Over 2000 years old genuine Roman Silver Tetradrachme

Issued by Nero – Rome’s most notorious emperor

Nero Tetradrachme

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  • Over 2000 years old genuine Roman Silver Tetradrachme
  • Issued by Nero – Rome’s most notorious emperor
  • The coin is presented in a bespoke display box with certificate of authenticity free of charge
  • Type: Single
  • Availability: Sold Out!
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This highly collectable Roman Silver Tetradrachme is a genuine piece of antiquity.

Nearly two thousand years old, this historic coin was issued by the Roman Emperor Nero – one of Rome’s most colourful and notorious emperors. Nero was undoubtedly vain, cruel and ultimately inadequate as emperor, but he was supremely successful as a patron of the arts. Nero provided hundreds of artists and craftsmen with work. Throughout his life this love of art combined with his overarching egotism resulted in the most incredible creations. Nero’s own palace, the Golden House, for example, featured a revolving dining room and a 35-metre high statue of the Sun God with Nero’s features. This Silver Tetradrachme also tells another story about Nero and the Roman Empire.

It was minted in Egypt at the Roman mint in Alexandria. Egypt had been under Roman control since around 80 BC, but it wasn’t until Octavian (later the Emperor Augustus) seized it after his victory against the infamous Mark Anthony and Cleopatra, that Egypt really become part of the Empire. And it was a supremely important part, providing much of the gram for Roma. The Alexandrian Tetradrachme, with their Greek inscriptions and depictions of Greek inscriptions and depictions of Greek, Roman and Egyptian heroes, spirits and gods on the reverse, some even featuring Nero’s wife Poppaea, are a powerful reminder of the melting pot that was the Roman Empire in the first century AD.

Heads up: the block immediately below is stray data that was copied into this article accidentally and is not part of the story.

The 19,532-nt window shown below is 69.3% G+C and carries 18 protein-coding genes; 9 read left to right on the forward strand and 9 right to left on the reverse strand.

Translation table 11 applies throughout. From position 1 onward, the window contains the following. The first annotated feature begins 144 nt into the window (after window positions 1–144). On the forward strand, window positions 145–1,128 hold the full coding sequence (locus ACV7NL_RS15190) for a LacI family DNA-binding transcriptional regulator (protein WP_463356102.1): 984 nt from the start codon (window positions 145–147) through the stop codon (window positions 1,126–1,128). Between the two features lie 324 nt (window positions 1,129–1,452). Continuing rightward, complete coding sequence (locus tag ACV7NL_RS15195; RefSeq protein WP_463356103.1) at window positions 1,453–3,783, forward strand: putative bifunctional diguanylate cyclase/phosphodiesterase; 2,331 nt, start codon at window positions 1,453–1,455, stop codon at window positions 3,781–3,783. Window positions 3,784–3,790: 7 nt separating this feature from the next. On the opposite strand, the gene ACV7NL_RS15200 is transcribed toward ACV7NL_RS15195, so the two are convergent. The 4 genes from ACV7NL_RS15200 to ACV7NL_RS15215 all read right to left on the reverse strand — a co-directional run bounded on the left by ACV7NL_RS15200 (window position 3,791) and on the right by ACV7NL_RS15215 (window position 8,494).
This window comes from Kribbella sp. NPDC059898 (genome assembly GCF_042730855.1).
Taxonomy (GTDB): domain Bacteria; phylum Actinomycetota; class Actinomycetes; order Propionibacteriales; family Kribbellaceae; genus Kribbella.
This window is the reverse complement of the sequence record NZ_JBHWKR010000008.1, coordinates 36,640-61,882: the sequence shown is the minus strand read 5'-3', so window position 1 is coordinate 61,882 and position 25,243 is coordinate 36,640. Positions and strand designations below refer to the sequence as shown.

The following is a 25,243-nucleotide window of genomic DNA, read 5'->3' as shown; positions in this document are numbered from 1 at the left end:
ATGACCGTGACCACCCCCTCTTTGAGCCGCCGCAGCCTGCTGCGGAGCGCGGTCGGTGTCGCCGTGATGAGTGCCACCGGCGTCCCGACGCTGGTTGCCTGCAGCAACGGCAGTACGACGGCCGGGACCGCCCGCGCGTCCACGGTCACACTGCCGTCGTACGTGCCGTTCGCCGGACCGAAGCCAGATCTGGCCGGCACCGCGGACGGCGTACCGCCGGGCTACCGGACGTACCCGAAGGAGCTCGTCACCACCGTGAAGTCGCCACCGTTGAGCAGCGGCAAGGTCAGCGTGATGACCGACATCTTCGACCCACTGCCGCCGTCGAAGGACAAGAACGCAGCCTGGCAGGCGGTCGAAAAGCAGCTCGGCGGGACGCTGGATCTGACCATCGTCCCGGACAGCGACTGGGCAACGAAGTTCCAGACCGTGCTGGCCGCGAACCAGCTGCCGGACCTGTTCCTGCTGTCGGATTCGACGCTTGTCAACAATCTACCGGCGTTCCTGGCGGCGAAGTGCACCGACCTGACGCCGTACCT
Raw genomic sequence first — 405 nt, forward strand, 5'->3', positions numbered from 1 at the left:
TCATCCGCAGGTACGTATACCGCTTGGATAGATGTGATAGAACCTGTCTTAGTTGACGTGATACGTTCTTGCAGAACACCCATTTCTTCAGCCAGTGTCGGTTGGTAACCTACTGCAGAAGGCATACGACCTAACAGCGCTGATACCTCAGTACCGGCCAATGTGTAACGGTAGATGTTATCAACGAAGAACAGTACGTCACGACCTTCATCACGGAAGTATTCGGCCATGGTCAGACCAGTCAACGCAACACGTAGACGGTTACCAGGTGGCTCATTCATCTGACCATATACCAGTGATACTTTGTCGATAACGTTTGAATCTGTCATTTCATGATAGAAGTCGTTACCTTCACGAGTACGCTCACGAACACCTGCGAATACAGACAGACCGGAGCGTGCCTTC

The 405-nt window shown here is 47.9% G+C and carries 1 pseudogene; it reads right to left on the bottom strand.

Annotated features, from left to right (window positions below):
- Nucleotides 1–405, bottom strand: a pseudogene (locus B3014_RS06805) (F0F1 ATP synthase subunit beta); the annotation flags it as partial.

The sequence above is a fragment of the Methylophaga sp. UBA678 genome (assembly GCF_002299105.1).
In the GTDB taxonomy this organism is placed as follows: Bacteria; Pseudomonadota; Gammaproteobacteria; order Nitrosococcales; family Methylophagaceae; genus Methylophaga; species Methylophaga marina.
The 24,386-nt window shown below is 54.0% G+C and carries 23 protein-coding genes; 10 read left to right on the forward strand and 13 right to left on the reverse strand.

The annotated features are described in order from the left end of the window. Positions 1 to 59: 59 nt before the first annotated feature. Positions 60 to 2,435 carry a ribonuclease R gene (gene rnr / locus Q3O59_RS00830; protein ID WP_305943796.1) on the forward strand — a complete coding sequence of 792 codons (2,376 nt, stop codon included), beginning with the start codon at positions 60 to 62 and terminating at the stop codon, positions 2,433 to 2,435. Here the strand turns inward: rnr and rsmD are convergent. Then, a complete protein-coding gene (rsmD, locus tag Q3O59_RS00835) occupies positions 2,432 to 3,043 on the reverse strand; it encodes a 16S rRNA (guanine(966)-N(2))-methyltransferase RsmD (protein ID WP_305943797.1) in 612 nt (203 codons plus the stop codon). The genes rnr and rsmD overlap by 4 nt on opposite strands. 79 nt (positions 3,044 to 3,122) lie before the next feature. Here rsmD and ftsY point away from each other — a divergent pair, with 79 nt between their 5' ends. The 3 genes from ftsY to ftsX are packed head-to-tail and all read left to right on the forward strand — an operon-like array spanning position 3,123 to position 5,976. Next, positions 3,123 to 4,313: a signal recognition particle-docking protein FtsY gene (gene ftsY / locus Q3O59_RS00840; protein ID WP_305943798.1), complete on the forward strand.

This genuine Roman Silver Tetradrachme issued by Emperor Nero was hand struck by placing a cast bronze disc (planchet) between two metal dies engraved with the obverse and reverse designs. The dies were then hit with a sledgehammer. Differences and cracks in the dies, variations in how the planchet was placed, how well and how many times it was struck mean that every Roman coin is absolutely unique. Moreover, these were coins used for everyday commerce; handled and worn by a myriad Roman and Egyptian hands it is a very special reminder of that ancient and enthralling world.

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Very Fine
23mm - 26mm
1 Tetradrachme
Year of Issue:
54 - 68 AD